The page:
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09 February 2017, 12:42 | Elizabeth Houston
Dripping is the latest trend among CT teen e-cigarettes users
One-quarter of US teen e-cigarette users have experimented with "dripping" - a new vaping method that produces thicker clouds of vapor, researchers report.
Researchers at Yale University surveyed more than 7,000 teens at eight CT high schools and found that among the 1,080 who report vaping with e-cigarettes, 26% admitted to having tried so-called "dripping" for reasons that include "a stronger throat hit" or "made flavors taste better".
Vaping and smoking cigarettes are both bad habits that can lead to health problems.
A new study focused on the way teens use e-cigarettes.
Dr. Krishnan-Sarin says many kids who are vaping are not smokers.
But dripping the liquid directly on the coils generates far higher temperatures than traditional vaping, leading to greater emissions of harmful chemicals like formaldehyde, acetaldehyde and acetone.
CT law makes it illegal for minors to buy or possess e-cigarettes, but as the Yale study shows, many have found ways around that.
People who drip say it tastes better and produces a thicker cloud of vapor, but it also increases the amount of nicotine and unsafe chemicals like formaldehyde.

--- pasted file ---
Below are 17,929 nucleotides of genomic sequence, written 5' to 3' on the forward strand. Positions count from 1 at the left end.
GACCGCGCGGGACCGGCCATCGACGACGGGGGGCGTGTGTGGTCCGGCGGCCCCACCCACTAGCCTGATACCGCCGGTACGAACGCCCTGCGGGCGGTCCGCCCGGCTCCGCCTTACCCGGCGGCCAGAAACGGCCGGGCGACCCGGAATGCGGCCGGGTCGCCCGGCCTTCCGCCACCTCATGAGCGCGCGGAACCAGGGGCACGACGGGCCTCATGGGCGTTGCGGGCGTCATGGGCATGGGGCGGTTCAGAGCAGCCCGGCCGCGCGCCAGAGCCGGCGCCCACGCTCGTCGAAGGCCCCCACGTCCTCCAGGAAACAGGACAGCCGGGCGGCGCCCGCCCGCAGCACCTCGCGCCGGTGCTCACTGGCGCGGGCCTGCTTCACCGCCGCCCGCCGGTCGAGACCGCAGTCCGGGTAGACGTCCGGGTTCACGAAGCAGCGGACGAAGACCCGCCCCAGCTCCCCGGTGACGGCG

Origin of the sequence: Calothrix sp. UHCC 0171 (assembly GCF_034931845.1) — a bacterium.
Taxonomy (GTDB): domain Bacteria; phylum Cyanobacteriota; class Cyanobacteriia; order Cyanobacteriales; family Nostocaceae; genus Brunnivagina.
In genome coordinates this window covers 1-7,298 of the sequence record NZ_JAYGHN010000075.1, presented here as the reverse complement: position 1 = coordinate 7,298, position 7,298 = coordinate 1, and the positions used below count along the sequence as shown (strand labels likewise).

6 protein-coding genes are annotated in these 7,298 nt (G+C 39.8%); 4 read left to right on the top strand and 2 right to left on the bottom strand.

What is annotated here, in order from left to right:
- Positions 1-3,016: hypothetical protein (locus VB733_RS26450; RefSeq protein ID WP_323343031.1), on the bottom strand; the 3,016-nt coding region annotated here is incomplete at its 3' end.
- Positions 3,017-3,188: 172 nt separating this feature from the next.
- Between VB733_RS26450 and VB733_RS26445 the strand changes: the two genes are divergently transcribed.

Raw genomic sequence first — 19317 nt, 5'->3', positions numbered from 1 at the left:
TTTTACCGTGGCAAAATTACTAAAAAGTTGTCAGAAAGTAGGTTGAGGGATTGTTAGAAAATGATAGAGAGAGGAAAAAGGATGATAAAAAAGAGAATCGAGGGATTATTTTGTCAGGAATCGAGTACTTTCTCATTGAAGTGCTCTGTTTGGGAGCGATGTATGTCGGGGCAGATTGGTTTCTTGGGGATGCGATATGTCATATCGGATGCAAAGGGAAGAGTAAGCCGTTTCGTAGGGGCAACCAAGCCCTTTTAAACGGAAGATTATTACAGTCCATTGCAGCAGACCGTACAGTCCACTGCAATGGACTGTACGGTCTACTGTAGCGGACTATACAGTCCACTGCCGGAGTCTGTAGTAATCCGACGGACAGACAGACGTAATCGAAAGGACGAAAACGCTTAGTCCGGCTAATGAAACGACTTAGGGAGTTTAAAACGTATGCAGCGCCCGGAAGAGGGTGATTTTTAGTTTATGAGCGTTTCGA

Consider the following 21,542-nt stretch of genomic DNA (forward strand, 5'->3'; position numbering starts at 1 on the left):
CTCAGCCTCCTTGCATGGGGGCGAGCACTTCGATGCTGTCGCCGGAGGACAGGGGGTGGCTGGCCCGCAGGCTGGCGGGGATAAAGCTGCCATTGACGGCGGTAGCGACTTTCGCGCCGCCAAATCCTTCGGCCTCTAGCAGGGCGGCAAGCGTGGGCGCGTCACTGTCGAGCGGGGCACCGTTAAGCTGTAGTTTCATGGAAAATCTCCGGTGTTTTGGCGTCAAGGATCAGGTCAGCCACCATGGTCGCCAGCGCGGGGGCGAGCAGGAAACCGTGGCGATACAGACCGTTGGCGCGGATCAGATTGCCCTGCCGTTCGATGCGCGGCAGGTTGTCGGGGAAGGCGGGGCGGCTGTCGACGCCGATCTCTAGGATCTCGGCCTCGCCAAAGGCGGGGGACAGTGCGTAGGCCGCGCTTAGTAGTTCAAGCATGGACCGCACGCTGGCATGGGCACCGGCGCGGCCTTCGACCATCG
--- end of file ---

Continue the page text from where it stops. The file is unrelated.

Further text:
And they called for regulators to consider imposing restrictions to make it impossible to modify e-cigarettes for uses like dripping.
Researchers have found though, that higher coil temperatures associated with dripping emit more harmful chemicals.
"The risks of short term and long term use of e-cigarettes are not known", Krishnan-Sarin said by email. Liquids used in these vaping products contain different levels of nicotine, and dripping means teens are exposed to higher levels of it. Krishnan-Sarin noted, "The teen brain has been shown especially sensitive to nicotine".
Sixty-four per cent of the teens admitted they tried dripping to get thicker clouds of vapour so they could pull off smoke tricks.
Newer e-cigarette devices make dripping unnecessary, Polosa said.
"At the end of the day, I don't think they serve any kind of objective".
The U.S. Food and Drug Administration announced its intention to regulate e-cigarettes as tobacco products, but hasn't yet rolled out its new rules. "It's a lot of the "do-it-yourself" type guys that are into this". "No", he said. Story, who was not involved in the study, believes there will always be an extreme group that uses any product, including e-cigarettes, in alternative ways.
"I didn't know what to expect", Krishnan-Sarin said.
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